Friday, March 20, 2015

7 Great Resources for Learning Chinese Visually


This past year, I've stumbled upon all sorts of resources--videos, apps, websites, and books--that teach Chinese characters through colorful graphic art and design. 

It's a beautiful thing--this coming together of educators and graphic artists to create these new resources.

I have found their ideas to be so effective in my home. My kids love having a visual image to link to the characters they are learning.

Here's a quick review of 7 Great Resources that teach Chinese characters visually:
  

1. Chineasy

What it is: 
  • This website is dedicated to teaching people about the Chineasy method, which was developed by Shao Lan as a way to teach people to read Chinese easily by recognising characters through simple illustrations.
What they offer: 
  • The Chineasy approach introduces building blocks (simple pictographs), and then compounds (made up of 2 or more building blocks), and finally phrases (consisting of 2 or more independent characters)
  • She's fully connected to social media--You can follow Chineasy on Facebook, Twitter, Pinterest, GooglePlus, or subscribe to the website.
What I love:
  • The beautiful, boldly-colored graphic illustrations created by graphic designer Noma Bar. These are works of art!
A Wish:
  • I wish there were more characters offered!! Maybe a Volume 2?


2. chi.guru

What it is: 
  • This is a subscription-based website from Switzerland that uses videos for teaching Chinese language and "picture stories" for teaching Chinese characters.  
  • The picture stories are illustrations/graphic depictions of characters and the different radicals that make up the characters. For example, the character 四 (four) is made up of the character for child (儿) and mouth (口). 
What they offer: 
    • I have not subscribed to their site, and have not viewed their teaching videos, but they offer access to a number of "picture stories" for free. 
    What I love:
    • The simple illustrations effectively convey the meaning of the characters. 
    A Wish:
    • I wish they offered downloadable or print materials of their picture stories for purchase--they are the real gems of the website.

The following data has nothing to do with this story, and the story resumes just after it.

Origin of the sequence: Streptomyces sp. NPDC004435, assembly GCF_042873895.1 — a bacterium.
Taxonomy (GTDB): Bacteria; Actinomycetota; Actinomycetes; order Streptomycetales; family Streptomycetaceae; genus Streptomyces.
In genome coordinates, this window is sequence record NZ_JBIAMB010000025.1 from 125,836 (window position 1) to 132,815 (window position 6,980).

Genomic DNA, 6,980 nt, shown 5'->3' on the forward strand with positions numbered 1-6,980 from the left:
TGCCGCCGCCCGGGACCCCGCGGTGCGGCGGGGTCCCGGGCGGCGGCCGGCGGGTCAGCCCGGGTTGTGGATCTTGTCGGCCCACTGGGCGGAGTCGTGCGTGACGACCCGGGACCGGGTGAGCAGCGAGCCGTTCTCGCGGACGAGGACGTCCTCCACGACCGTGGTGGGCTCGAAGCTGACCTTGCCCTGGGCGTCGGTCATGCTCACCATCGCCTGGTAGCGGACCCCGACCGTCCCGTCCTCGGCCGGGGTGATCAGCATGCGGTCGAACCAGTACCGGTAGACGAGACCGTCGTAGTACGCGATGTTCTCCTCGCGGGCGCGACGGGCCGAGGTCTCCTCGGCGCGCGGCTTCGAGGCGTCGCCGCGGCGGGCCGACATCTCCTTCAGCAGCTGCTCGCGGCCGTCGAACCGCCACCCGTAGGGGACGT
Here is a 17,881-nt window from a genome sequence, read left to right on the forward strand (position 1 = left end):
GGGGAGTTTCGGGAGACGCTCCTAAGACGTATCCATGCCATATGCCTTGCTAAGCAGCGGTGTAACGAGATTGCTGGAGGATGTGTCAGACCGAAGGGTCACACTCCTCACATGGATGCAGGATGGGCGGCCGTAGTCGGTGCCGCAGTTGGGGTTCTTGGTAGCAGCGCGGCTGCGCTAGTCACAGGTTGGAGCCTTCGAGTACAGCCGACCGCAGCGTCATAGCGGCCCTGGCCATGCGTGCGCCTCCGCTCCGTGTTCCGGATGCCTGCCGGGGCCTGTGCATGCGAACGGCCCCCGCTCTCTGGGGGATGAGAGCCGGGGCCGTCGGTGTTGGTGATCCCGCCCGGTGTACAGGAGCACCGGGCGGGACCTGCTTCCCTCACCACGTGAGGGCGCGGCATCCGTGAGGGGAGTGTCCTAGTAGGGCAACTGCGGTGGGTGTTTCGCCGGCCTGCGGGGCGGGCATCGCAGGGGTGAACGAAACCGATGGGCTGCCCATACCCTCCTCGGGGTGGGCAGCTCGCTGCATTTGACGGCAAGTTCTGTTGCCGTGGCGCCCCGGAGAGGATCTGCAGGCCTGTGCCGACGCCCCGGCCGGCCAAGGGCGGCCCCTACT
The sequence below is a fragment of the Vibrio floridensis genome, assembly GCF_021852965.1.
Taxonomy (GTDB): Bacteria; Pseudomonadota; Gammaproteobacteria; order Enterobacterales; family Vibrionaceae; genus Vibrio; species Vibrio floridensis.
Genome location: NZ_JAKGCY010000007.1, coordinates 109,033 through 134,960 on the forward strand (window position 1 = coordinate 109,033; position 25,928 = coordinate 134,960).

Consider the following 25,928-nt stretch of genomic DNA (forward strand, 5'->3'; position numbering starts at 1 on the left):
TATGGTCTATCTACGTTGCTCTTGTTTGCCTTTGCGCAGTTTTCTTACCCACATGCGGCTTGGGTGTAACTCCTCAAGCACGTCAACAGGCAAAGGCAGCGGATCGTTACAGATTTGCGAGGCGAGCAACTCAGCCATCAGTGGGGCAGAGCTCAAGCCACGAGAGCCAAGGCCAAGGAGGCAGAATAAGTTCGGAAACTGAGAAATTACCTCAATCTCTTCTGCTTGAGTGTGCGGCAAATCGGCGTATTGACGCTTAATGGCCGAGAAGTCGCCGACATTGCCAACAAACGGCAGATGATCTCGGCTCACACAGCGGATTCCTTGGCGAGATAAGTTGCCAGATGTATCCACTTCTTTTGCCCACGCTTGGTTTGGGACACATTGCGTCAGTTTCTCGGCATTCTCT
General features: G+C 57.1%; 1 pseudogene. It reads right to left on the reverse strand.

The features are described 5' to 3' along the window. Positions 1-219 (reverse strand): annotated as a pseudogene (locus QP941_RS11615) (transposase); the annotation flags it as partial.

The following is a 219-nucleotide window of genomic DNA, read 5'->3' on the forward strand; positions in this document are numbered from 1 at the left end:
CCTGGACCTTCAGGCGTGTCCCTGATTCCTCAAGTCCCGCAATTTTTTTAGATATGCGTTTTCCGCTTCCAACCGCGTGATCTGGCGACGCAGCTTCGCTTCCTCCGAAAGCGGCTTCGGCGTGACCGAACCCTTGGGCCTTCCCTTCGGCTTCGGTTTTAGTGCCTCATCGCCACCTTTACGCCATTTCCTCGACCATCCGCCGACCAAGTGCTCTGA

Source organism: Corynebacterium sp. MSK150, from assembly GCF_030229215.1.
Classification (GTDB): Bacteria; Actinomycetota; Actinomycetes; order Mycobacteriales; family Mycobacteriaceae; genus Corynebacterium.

3. The Learning Lotus Project 

    What it is: 
    • This is described as a "visual-based learning system for reading and writing Chinese characters" 
    • Created by an educator, graphic designer, and developer, they describe the purpose of their project as "sharing the richness of the characters' form through visual illustrations and the fascinating logic and cultural insight behind each character."
    What they offer: 
    • They post illustrations of radicals, pictographs, and compound characters.
    • You can follow them on Facebook, Twitter, Instagram. Images can be Pinned.
    What I love: 
    • Their graphic illustrations of the characters are beautiful--multi-colored, and cleverly designed. They convey the meaning of the characters easily within one illustration. 
    A Wish:
    • Again, I wish that some of these images were offered in print or downloadable form. It would be wonderful to use them in the classroom. 


     

    4. choumeizai Youtube Channel 

    What it is: 
    • They describe themselves as "A fun and easy way to learn Hanzi."
    What they offer: 
    • Short videos that show the evolution of Chinese characters from oracle bone inscriptions to modern characters.
    What I love: 
    • I've found some of these videos really helpful in showing students how the meaning of the characters is linked to the ancient oracle bone characters.
    • The background music for each video is very catchy--It will get stuck in your head! 

    5. Monki Chinese Class by Monkimun

    What it is: 
    • An app that teaches kids how to write beginning Chinese characters through tracing  characters on the screen with their finger. When the character is properly traced 2 times, a graphic illustration of the character (pictograph) appears behind the character. 
    What they offer: 
    • 2 levels of tracing speed/difficulty 
      • Level 1: They show you how to write the character and you trace over the still-visible character. 
      • Level 2: They show you how to write the character, and then it disappears. With the help of directional arrows, your write the character with your finger.
    What I love: 
    • When the character is twice correctly traced, the illustrations become animated: The "mouth" tries to bite your hand. The "door" swings open to show a growling monster--very cute!
    A Wish
    • Only 10 characters are offered with the free version. For $4.99 you can buy the full version, but this only gives you 10 more characters. Fantastic idea...just wish more characters were offered!



    6. The Pet Dragon by Christoph Niemann

    What it is: 
    • A picture book about a little girl named Lin Lin and the dragon she receives as a gift.
    • Illustrator, author, and graphic designer Christoph Niemann depicts the meaning of Chinese characters by drawing them into his illustrations: the character 父 (fu, father) becomes Lin’s angry father’s eyebrows and mustache.
    What I love: 
    • The illustrations are super creative, reinforcing the meaning of Chinese characters in a cute story about a girl and her dragon.


    7. Chineasy by Shao Lan Hsueh and Noma Bar

    What it is: 
    • The book behind Shao Lan's Chineasy method. 
    What it offers: 
    • She includes building blocks, compounds, phrases, and advanced sentences in the book, as well as the classic story of Peter and the Wolf told by using the graphic-illustrated Chinese characters--This is brilliant!
    • See my review for more a more detailed review of the book.
    What I love:
    • Noma Bar's beautiful graphic illustrations, and did I mention that the story Peter and the Wolf is included? ; )

    What resources do you use for learning and teaching Chinese visually? 



    post signature